“The simulation is the cornerstone of the new training,” said Harkmore Lee, director of Cal State Los Angeles’ Child Welfare Training Center and a former social worker. “This is where their learning becomes concrete, and also where we can assess whether they’re getting it or not.”
Research has shown that people typically retain from 5 percent to 10 percent of what they learn through reading and lectures, and 80 percent to 90 percent of what they practice in simulation, said James Ferreira, Cal State Long Beach’s Child Welfare Training Center director.
I’ll be on Which Way LA? tonight at 7 pm on KCRW, 89.9 talking about what these most recent federal charges against two more sheriff’s department members mean and what they suggest about years of faulty leadership in the Los Angeles Sheriff’s Department.
On the morning of April 16, 2012, Paulino Juarez testified in front of the Citizens Commission on Jail Violence about three cases of deputies beating inmates he said he had witnessed during his time working as a Catholic chaplain at Men’s Central Jail. Juarez is a diminutive, soft spoken man who has worked in the county’s jail system since July 1998. This meant he had fourteen years of jail work under his belt by he spoke to the commission, so he was hardly new to custody ministering. Nevertheless, his hands frequently trembled as he described the third and most harrowing of the beatings he said he saw.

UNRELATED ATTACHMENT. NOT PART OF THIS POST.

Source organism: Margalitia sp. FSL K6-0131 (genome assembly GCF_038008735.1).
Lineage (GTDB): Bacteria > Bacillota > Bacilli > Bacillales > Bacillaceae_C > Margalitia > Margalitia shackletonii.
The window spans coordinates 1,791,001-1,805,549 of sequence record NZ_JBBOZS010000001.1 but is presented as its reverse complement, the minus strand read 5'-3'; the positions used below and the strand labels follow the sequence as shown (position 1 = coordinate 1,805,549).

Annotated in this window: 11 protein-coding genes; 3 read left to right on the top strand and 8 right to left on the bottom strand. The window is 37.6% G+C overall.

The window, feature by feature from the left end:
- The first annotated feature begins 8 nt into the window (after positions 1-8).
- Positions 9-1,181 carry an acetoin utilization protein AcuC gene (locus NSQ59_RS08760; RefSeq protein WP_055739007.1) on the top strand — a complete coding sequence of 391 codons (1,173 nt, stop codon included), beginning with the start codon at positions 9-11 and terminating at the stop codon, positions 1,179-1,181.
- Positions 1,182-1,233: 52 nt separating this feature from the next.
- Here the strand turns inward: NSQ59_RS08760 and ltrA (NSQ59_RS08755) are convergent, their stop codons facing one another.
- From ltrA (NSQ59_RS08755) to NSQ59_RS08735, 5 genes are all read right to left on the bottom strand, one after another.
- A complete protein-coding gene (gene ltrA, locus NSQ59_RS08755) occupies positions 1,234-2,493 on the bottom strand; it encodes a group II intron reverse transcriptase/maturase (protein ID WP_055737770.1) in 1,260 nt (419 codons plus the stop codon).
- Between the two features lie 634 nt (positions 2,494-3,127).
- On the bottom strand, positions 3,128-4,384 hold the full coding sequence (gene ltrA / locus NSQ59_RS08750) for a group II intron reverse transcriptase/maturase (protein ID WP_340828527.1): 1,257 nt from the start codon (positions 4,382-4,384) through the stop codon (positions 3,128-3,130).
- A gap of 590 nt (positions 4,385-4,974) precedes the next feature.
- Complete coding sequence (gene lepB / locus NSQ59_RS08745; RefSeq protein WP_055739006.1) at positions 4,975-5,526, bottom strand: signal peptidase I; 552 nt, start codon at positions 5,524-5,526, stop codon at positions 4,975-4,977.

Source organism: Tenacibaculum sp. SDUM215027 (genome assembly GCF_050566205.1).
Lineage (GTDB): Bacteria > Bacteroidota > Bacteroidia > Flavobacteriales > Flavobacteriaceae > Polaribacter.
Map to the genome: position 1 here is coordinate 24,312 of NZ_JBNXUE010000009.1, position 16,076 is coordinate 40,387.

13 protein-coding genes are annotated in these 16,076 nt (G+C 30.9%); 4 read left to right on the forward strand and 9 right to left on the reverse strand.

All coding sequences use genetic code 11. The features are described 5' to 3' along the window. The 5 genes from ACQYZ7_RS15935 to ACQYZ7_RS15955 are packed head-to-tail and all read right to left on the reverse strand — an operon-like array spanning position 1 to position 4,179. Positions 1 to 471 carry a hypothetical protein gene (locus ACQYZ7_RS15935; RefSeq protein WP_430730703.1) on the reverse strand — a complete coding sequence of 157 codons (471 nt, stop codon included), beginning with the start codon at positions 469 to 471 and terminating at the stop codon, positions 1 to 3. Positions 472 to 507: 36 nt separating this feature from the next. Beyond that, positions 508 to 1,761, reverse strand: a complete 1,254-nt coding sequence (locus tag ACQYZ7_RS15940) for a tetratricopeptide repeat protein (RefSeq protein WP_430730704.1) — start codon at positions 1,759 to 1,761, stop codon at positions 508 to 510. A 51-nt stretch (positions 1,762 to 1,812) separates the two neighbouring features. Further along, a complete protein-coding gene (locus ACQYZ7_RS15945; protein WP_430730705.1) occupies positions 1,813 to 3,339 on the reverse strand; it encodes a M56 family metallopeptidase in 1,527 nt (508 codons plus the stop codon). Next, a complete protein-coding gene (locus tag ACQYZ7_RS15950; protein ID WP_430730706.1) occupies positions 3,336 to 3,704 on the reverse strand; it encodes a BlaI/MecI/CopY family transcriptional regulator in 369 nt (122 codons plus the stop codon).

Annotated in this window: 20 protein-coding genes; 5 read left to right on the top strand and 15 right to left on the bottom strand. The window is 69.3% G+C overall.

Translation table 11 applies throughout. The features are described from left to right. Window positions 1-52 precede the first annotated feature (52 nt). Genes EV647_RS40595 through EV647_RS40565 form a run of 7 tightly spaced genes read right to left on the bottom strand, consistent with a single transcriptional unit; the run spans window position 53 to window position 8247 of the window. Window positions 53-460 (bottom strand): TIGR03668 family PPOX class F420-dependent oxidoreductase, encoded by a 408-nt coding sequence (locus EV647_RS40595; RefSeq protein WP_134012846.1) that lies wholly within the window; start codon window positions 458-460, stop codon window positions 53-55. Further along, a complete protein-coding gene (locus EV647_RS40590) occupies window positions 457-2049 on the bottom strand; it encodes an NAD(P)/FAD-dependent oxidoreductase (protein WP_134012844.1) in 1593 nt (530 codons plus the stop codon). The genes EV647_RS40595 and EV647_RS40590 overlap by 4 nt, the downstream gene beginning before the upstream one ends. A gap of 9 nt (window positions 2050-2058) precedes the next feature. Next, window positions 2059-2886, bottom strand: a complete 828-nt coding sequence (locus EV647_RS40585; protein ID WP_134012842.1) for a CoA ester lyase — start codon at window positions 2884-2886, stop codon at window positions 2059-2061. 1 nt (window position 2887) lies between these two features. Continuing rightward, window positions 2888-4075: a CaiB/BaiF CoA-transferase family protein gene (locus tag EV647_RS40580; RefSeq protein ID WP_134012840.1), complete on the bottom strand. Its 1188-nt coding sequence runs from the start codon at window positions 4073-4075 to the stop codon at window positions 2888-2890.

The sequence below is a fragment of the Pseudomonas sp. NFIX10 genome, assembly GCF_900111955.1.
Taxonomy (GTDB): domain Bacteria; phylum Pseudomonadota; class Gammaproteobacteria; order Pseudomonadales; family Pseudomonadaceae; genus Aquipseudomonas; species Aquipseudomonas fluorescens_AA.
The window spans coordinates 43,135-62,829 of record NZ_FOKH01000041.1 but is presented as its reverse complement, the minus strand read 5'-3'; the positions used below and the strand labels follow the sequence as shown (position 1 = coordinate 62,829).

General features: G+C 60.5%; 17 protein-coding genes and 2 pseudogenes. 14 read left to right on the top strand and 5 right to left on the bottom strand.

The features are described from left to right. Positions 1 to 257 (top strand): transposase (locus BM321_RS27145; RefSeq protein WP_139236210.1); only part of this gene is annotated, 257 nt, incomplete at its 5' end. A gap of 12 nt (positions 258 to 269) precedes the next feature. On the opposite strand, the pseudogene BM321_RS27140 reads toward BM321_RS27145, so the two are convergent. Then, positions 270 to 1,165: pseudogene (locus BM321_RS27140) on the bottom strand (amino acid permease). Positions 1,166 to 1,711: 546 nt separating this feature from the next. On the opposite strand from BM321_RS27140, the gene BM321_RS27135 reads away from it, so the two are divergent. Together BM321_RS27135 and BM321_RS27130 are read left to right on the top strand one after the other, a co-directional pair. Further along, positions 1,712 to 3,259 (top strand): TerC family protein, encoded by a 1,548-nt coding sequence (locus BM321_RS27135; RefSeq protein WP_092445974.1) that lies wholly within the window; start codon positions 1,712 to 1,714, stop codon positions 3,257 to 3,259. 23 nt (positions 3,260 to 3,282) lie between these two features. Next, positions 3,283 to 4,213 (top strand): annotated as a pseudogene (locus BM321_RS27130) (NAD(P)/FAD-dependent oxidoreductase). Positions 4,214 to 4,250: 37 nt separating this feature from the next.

(You can read Jaurez’ testimony before the CCJV about the reported beating here, starting on page 162.)
The third incident that chaplain Juarez recounted to the CCJV forms the basis of the federal indictment announced last Friday morning in which two Los Angeles County Sheriff’s Deputies—Joey Aguiar, 26, and Mariano Ramirez, 38—-were charged with illegally using force against an inmate, and then attempting to cover up the incident with false reports that “formed the basis of a false prosecution initiated against the victim.”
These new charges bring the number of department members indicted by the feds to 20—with more assuredly to come.